Sluggish Container Demand See Terminal Operators Face Tougher Times


Slowing volumes and sluggish container demand see terminal operators face tougher times in 2023, says an article pubished on Seatrade-maritime.

Reported strong financial results

Despite port throughput growth grinding to a halt in 2022, terminal operators in the main have reported strong financial results.

However, Drewry’s latest analysis indicates far tougher conditions in 2023 due to weakening demand and high inflation.

Inventory de-stocking

It is increasingly evident from the latest port throughput and trade data that container demand is now firmly in retreat. While we expected the market to slow in 2022 on the back of consumer expenditure shifting away from goods back towards services together with inventory de-stocking, the downturn that started in the back half of 2022 accelerated in early 2023 with high inflation eroding consumers’ spending power and confidence.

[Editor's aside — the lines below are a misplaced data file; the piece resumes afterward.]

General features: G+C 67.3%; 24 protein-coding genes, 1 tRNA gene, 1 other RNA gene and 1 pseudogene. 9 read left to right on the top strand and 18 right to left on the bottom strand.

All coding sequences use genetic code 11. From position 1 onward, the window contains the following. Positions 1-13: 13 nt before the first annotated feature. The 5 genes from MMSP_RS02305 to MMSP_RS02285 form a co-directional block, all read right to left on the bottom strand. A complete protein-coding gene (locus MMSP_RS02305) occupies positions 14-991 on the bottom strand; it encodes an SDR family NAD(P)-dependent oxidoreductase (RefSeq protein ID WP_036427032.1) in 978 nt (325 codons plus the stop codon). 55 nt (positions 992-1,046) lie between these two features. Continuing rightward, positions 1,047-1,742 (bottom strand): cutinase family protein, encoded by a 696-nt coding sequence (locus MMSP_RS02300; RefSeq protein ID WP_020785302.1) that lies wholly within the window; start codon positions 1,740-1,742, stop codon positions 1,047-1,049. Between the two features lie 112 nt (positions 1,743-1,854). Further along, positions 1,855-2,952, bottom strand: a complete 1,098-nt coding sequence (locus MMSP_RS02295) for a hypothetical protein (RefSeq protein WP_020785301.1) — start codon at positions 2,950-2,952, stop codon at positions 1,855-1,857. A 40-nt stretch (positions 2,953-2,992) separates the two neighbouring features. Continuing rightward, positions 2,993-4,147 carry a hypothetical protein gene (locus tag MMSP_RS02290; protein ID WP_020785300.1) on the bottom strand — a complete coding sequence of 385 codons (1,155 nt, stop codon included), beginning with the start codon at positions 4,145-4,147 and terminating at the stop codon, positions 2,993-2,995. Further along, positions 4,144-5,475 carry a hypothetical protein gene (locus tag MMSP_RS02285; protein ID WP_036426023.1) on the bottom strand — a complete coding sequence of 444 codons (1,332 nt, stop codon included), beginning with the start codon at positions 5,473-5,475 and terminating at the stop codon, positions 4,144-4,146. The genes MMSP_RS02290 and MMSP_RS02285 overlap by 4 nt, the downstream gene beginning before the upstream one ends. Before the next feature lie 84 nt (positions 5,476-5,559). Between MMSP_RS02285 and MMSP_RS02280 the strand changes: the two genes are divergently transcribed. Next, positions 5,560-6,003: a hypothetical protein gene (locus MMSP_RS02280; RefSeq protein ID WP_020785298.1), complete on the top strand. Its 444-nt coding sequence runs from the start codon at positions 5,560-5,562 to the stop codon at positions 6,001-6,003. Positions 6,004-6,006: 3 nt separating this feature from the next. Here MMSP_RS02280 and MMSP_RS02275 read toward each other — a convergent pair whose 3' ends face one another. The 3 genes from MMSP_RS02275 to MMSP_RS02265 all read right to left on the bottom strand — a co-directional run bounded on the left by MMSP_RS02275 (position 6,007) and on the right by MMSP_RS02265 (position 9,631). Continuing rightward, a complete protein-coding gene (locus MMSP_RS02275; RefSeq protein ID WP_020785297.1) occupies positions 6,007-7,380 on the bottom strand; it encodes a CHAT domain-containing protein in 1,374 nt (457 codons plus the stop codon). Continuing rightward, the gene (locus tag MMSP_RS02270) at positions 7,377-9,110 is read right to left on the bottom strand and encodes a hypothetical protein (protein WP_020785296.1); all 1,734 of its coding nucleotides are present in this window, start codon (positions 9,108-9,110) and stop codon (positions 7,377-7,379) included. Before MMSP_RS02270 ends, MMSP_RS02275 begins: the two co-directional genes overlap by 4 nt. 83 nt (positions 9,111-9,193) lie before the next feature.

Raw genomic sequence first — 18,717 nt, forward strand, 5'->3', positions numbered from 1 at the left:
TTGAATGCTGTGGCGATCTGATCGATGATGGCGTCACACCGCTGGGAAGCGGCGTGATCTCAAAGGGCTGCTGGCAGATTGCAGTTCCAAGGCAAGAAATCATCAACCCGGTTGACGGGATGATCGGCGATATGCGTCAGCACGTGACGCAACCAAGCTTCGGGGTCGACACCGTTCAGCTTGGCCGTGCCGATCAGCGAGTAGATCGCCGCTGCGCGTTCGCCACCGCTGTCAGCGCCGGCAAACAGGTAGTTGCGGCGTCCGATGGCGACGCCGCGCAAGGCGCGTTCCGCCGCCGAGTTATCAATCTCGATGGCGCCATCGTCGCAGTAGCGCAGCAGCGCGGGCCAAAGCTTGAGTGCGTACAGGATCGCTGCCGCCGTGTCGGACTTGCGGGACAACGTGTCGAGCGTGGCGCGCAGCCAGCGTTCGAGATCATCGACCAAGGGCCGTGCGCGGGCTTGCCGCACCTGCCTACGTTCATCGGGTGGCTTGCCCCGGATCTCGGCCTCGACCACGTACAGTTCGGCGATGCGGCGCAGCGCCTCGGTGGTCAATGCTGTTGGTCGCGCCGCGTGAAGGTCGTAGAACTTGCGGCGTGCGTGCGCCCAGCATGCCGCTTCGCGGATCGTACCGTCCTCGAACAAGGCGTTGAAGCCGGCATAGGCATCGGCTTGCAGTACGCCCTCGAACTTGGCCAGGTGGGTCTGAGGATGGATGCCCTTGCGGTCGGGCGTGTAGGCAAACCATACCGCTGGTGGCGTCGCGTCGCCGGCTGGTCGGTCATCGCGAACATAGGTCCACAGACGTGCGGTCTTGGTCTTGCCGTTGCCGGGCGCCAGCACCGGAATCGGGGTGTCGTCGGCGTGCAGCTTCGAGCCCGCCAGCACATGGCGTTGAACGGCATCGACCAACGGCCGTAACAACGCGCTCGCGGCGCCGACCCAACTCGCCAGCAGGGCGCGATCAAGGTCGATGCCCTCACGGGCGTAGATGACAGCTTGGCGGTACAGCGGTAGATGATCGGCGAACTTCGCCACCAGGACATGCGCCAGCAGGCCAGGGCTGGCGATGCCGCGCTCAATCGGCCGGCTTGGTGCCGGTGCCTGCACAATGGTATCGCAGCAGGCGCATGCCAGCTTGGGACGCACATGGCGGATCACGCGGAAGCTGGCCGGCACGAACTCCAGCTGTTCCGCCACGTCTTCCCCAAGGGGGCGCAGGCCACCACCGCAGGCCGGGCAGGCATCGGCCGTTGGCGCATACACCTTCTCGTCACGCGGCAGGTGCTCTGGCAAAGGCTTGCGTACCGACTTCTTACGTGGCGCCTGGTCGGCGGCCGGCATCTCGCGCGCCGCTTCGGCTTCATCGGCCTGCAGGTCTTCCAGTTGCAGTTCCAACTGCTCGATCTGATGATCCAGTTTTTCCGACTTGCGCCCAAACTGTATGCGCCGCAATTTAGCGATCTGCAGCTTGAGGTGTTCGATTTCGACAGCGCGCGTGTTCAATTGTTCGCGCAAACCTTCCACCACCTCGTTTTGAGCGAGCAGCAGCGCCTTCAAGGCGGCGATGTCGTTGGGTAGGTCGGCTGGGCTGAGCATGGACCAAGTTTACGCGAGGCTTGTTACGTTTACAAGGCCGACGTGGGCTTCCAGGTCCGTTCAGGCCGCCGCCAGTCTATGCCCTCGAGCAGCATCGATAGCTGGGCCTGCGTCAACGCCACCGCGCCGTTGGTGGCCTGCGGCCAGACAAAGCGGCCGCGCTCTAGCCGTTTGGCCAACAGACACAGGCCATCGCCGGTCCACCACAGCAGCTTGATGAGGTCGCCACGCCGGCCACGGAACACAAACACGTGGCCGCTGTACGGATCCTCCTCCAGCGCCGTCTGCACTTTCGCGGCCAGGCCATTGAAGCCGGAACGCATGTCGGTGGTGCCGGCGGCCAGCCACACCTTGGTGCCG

Drewry’s March 2023 forecast predicted that global port throughput would increase by just 0.4% in 2023, following on from the 0.5% growth recorded in 2022. Drewry has long tracked the performance of the leading terminal operators, and in 2022 we introduced a new series of financial indices to monitor the revenue, cost and earning trends in the sector.

Storage income

In Quarter 4, 2022, falling demand resulted in widespread easing of port congestion which reduced the average dwell time at terminals and led to a corresponding fall in storage revenues.

For example, APM Terminals and Westports both reported that by the end of the year storage income had dropped back to 2020 levels.

Inflation-linked tariff

As we looked ahead to 2023, while we expected to see stevedoring revenues per unit boosted by inflation-linked tariff increases, the additional contribution that storage made to operators is expected to revert to pre-pandemic levels which would pull average revenue per container down.

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Source: Seatrade-maritime